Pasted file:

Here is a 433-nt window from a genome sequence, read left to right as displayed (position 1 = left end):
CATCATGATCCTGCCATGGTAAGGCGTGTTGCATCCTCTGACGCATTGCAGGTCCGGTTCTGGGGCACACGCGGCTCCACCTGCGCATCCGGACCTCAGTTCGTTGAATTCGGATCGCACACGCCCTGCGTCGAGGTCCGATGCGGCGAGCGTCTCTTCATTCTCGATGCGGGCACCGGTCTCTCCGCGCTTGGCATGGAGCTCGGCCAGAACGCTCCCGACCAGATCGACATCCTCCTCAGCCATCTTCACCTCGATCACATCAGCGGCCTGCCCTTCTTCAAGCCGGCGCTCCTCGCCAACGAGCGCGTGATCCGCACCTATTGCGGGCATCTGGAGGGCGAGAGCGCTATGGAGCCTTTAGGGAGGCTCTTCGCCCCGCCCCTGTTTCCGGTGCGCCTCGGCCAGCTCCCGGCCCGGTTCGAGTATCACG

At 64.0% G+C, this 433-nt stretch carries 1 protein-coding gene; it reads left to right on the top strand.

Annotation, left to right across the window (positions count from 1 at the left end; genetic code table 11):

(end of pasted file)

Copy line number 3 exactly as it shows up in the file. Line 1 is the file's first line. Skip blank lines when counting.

At 64.0% G+C, this 433-nt stretch carries 1 protein-coding gene; it reads left to right on the top strand.